Well… we were in for a rude shock and reality check.

The road ahead was full of obstacles. We were told ‘no’ countless times. Long-standing disability advocates publicly shamed us for trying to create something new. Well established disability-focused organisations scoffed at our efforts. And potential funders told us it would never work.

But you know who loved us? Our customers. And so we persevered. We kept listening to our customers and kept delivering what they asked for. And through this relentless focus on solving for our customers, we built a community and a business to be proud of.

The market and the consumer are maturing

As the scheme has rolled out and started to mature (it’s still very early of course), we have seen a rapid shift towards the disability consumer becoming an empowered, sophisticated and discerning consumer of supports and services.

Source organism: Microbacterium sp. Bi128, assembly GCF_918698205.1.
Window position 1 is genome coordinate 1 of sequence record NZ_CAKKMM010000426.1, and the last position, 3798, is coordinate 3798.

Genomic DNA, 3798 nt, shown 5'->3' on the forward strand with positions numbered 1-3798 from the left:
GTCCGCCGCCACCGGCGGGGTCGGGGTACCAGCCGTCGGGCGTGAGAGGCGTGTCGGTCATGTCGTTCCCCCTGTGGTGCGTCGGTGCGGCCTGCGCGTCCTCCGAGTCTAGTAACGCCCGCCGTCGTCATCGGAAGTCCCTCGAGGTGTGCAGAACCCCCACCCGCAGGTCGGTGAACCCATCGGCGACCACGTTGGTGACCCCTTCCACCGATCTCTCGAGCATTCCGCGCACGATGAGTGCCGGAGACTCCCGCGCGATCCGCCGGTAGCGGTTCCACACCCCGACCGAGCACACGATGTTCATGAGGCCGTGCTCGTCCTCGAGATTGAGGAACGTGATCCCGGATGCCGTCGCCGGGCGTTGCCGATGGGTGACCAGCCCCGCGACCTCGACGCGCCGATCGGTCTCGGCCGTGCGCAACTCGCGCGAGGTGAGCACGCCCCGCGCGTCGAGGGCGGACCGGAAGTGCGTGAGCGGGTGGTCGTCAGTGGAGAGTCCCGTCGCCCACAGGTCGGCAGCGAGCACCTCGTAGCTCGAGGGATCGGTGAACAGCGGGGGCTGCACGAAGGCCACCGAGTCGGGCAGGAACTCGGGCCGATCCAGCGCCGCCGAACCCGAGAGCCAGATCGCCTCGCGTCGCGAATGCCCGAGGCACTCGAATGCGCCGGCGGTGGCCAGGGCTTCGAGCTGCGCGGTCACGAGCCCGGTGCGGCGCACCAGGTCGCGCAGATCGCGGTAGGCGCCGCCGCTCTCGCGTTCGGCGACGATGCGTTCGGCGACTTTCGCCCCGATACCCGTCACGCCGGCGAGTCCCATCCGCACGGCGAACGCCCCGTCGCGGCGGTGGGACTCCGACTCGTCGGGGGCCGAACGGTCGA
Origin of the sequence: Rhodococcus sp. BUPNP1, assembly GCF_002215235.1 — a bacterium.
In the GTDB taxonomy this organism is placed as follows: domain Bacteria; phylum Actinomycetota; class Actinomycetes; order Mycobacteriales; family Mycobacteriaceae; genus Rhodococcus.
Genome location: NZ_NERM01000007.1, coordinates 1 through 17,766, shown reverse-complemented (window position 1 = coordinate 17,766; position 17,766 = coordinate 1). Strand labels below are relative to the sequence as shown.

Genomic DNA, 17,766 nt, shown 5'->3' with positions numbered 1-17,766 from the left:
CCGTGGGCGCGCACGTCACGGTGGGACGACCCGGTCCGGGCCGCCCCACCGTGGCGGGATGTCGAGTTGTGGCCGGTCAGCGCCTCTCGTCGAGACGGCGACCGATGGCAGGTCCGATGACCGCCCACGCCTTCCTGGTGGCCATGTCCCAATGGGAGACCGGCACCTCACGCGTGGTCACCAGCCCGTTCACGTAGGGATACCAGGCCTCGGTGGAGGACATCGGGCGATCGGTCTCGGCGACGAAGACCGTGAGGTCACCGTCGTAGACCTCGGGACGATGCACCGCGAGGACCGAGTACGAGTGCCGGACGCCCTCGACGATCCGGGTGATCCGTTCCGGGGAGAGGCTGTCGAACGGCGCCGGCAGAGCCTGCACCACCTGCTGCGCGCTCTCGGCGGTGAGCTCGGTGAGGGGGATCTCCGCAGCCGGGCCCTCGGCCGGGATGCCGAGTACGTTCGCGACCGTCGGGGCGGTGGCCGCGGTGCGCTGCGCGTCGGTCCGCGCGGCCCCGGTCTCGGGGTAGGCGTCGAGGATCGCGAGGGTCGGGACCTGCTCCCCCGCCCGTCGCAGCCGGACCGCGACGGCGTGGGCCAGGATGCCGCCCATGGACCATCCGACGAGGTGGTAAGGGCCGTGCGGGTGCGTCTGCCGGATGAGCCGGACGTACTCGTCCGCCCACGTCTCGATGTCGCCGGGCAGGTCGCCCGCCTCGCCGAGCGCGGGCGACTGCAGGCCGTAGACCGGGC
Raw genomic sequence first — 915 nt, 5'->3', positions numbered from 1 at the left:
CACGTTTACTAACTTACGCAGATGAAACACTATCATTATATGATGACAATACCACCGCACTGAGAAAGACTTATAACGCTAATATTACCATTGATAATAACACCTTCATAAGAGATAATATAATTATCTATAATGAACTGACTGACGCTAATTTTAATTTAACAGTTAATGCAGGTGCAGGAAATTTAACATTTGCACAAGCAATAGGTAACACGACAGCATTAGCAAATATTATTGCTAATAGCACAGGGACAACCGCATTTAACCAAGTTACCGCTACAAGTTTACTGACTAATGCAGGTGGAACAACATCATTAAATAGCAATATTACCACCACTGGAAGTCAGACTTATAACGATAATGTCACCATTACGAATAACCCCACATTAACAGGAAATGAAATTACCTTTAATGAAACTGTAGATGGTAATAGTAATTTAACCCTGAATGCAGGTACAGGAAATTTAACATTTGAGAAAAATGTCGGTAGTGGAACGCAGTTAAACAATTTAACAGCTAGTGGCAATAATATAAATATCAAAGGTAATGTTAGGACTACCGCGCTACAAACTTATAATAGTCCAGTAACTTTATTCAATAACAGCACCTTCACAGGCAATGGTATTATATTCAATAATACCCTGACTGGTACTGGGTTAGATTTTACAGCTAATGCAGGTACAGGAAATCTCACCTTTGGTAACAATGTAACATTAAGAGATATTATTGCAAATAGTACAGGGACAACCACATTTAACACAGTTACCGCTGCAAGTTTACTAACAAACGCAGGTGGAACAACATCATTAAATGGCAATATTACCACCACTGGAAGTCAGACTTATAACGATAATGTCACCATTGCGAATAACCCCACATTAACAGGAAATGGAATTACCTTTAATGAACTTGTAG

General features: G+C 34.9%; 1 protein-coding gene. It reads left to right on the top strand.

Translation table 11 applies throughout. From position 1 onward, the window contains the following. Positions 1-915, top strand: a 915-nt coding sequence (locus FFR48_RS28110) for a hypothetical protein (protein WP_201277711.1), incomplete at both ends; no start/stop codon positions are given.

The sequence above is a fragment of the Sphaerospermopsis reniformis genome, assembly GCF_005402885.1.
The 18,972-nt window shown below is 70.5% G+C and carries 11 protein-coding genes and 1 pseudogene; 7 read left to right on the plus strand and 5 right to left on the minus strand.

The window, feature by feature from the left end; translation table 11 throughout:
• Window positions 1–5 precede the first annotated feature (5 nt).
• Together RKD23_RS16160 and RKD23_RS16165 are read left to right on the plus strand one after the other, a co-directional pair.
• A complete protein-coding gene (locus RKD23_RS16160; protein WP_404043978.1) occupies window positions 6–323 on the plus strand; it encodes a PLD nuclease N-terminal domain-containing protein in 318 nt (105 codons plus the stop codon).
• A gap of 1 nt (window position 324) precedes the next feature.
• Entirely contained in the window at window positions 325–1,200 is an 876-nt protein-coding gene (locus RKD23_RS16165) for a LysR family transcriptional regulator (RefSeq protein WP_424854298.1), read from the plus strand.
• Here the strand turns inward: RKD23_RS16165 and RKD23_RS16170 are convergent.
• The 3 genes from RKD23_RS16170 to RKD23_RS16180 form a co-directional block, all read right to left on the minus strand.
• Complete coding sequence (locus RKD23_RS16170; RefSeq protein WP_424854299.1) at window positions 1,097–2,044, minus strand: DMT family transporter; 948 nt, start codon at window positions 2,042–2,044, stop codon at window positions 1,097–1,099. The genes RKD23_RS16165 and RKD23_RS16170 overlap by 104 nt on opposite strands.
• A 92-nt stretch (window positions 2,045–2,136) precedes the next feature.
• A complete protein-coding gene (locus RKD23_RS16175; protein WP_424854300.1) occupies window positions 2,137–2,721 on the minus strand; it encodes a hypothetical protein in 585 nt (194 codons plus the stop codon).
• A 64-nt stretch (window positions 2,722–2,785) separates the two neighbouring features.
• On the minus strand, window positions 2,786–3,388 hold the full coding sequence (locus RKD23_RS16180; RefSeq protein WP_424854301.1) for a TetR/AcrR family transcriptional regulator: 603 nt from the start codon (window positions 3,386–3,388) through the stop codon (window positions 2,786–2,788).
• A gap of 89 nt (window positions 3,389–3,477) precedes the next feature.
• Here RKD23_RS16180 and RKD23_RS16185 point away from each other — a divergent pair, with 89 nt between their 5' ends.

Incumbent disability-focused organisations have long been guilty of promising all things to all people – which is code for securing participant funding and hoping to figure out how to deliver value after the

fact (or not). Some have made the shift towards the new consumer-centric paradigm, but many have not.

And so we are seeing participants ‘vote with their service agreements’, choosing to entrust smaller and/or specialist providers with their goals.

Specialisation: an aspiration to be the best, not the biggest

We have always believed that the pathway to being a great business is through truly understanding and solving for the needs of our customers.

Despite the (unhelpful and often inaccurate) media dialogue about the cost of the scheme, participant plan funds are very precious. Consumers are thoughtfully and purposefully investing in supports that will most meaningfully help them meet their goals.